Kennedy School Students Call for Training To Combat Privilege in Classroom

UPDATED: April 5, 2014, at 2:09 a.m.

Students at the Kennedy School of Government gathered in the school’s courtyard on Friday for a “moment of solidarity” in support of a movement lobbying the school’s administration to create a mandatory orientation program to help incoming students and faculty better recognize and address race and gender in the classroom.

The movement, called HKS Speaks Out, began in October after students expressed having “really negative classroom experiences,” according to Reetu D. Mody, a first year Master in Public Policy student and an organizer of the movement. She said the group has amassed about 300 student signatures, or about a fourth of the school’s student population, on a petition that calls for mandatory privilege and power training.

At Friday’s event, about 80 students participated in an exercise to visualize the differences in privilege created by race and gender. The students began in a single line, but as students were asked to step forward or backward based on questions about the social repercussions of their socioeconomic, racial, ethnic, and sexual identities, the line became disjointed.

Mody said that she felt the event brought the students together to share their varying backgrounds and, in doing so, demonstrated the need for greater training on the issue.

In response to the movement, the school’s diversity committee met with the group’s organizers to hear their concerns, Kennedy School spokesman Doug Gavel wrote in an email, adding that these discussions “have been extremely productive and constructive.”

Additionally, Melodie Jackson, senior associate dean for degree programs and student affairs, “has committed to integrating diversity training into student orientation and the school is currently exploring a variety of different training options,” Gavel wrote.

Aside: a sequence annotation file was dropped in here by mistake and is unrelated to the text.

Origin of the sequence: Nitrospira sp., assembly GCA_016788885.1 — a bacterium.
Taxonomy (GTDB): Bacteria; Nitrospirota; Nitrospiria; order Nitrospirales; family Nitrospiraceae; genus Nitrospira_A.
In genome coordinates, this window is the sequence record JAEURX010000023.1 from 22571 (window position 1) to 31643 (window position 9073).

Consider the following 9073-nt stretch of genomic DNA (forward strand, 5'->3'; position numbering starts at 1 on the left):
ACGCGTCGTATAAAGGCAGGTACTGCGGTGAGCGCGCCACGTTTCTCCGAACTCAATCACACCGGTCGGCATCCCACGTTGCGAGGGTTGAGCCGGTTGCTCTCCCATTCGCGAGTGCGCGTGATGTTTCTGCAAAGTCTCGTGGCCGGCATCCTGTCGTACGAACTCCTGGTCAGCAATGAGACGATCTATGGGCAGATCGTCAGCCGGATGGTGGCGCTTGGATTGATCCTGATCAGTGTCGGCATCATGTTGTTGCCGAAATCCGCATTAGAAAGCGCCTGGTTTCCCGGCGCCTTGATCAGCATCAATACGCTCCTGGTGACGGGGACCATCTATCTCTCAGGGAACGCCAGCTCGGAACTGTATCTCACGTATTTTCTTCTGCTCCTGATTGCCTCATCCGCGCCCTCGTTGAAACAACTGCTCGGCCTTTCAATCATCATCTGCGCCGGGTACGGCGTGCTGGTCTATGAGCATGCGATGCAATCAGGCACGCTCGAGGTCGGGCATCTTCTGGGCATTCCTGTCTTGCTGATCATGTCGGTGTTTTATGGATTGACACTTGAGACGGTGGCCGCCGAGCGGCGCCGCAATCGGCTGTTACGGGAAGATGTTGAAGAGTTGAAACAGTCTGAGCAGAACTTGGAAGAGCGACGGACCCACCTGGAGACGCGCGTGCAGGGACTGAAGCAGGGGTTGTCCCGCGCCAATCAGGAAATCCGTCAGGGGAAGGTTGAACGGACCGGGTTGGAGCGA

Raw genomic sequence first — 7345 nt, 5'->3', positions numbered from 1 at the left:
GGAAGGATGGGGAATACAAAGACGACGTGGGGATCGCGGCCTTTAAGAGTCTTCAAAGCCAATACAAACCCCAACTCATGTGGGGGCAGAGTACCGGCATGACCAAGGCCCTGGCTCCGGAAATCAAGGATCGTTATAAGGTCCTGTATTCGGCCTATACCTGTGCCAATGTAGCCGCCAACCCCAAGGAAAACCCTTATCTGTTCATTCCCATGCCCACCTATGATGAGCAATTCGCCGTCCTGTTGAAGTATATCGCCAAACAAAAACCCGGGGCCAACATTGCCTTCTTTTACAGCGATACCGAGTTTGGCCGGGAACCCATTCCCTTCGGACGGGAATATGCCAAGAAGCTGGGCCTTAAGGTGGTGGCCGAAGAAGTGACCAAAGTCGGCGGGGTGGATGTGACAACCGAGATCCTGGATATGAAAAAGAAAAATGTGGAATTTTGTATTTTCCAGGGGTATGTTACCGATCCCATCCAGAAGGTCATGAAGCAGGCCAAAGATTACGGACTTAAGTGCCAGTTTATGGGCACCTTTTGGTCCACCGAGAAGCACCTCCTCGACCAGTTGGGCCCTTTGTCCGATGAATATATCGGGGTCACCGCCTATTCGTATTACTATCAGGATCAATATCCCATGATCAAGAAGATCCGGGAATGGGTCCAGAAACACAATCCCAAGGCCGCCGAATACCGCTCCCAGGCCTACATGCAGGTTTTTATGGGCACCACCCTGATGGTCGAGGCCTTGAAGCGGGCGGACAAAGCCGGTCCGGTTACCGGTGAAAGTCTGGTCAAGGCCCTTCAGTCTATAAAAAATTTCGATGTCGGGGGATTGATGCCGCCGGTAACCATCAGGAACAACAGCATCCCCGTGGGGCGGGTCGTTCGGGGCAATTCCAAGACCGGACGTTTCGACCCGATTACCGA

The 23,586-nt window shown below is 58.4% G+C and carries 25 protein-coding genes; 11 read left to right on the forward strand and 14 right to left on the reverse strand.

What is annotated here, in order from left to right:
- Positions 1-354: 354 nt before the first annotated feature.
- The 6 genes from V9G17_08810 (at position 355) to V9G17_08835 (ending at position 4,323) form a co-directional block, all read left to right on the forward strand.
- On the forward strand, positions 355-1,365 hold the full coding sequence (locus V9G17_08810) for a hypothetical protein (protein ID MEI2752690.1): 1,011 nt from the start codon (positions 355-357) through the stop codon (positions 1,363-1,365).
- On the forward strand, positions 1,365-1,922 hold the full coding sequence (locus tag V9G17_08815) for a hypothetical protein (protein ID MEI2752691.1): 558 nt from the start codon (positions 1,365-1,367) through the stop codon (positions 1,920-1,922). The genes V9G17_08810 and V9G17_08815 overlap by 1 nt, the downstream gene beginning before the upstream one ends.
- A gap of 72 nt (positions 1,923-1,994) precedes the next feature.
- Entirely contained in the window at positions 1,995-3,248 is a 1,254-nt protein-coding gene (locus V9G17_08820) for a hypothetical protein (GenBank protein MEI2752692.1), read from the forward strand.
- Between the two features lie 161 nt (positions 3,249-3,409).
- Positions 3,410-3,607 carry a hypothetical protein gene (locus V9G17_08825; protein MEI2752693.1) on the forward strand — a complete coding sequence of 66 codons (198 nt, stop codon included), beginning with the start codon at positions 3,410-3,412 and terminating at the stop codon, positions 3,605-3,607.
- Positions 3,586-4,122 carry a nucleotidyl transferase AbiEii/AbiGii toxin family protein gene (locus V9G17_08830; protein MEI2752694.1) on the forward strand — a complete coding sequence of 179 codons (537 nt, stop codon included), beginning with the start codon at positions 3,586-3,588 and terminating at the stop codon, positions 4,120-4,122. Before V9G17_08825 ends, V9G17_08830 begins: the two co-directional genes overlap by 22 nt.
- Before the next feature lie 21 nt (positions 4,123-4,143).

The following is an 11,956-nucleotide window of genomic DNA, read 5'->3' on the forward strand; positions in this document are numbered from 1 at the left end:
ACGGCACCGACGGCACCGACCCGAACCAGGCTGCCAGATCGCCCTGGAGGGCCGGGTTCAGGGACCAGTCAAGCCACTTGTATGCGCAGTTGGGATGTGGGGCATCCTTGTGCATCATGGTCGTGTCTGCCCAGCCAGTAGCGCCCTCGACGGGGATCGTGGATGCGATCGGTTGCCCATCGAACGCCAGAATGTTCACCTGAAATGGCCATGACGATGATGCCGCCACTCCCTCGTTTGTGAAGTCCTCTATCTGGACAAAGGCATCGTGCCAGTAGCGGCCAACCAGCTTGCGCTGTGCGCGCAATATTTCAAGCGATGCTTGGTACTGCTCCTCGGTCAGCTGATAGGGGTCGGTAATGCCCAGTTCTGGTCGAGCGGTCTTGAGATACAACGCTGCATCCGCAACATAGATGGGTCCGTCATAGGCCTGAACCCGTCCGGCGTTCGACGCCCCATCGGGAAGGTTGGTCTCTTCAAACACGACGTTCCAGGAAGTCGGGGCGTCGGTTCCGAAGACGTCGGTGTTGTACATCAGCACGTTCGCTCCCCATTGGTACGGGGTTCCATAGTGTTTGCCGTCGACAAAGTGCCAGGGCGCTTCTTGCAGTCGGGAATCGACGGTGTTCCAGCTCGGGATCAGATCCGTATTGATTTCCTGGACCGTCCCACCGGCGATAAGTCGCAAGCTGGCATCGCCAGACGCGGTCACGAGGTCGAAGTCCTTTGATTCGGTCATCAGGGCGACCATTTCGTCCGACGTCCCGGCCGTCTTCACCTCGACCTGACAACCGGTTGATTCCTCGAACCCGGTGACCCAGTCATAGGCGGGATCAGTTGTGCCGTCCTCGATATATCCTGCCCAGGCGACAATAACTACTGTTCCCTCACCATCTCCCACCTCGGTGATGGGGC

Mody organized “speak out” sessions last fall after being disappointed by classes that “didn’t really address race at all” when considering systemic policy issues. The sessions allowed Mody's fellow classmates to discuss their frustrations freely; the first session drew about 80 of her peers, she said.

At the sessions, many students expressed that the power dynamics in the classroom hurt their experience and limited their education, according to Mody.

“To have these discussions where we are not being challenged is very detrimental to our ability to be thoughtful policy makers,” Mody said. “Coming here and not getting an education to support that has been really difficult.”

Out of these community conversations, the group decided that students and faculty needed to have a better understanding of “race, gender, socioeconomic class, sexual orientation, ability, religion, international status, and power differentials,” prior to entering classroom discussions, according to the movement’s open letter to the Kennedy School community.

“You can either go to a diversity talk, or you can go play soccer–that was our orientation.” Mody said, of last year’s orientation.

For Michelle A. Millar, a first year student at the Kennedy School, the status quo limits the amount of unique voices in the classroom.

“We just can’t learn when we are only hearing from one side,” Millar said. “It’s hard to get that perspective if our professors aren’t trained to…make [classrooms] a safe place.”

—Staff writer Tyler S. Olkowski can be reached at Follow him on Twitter @OlkowskiTyler.


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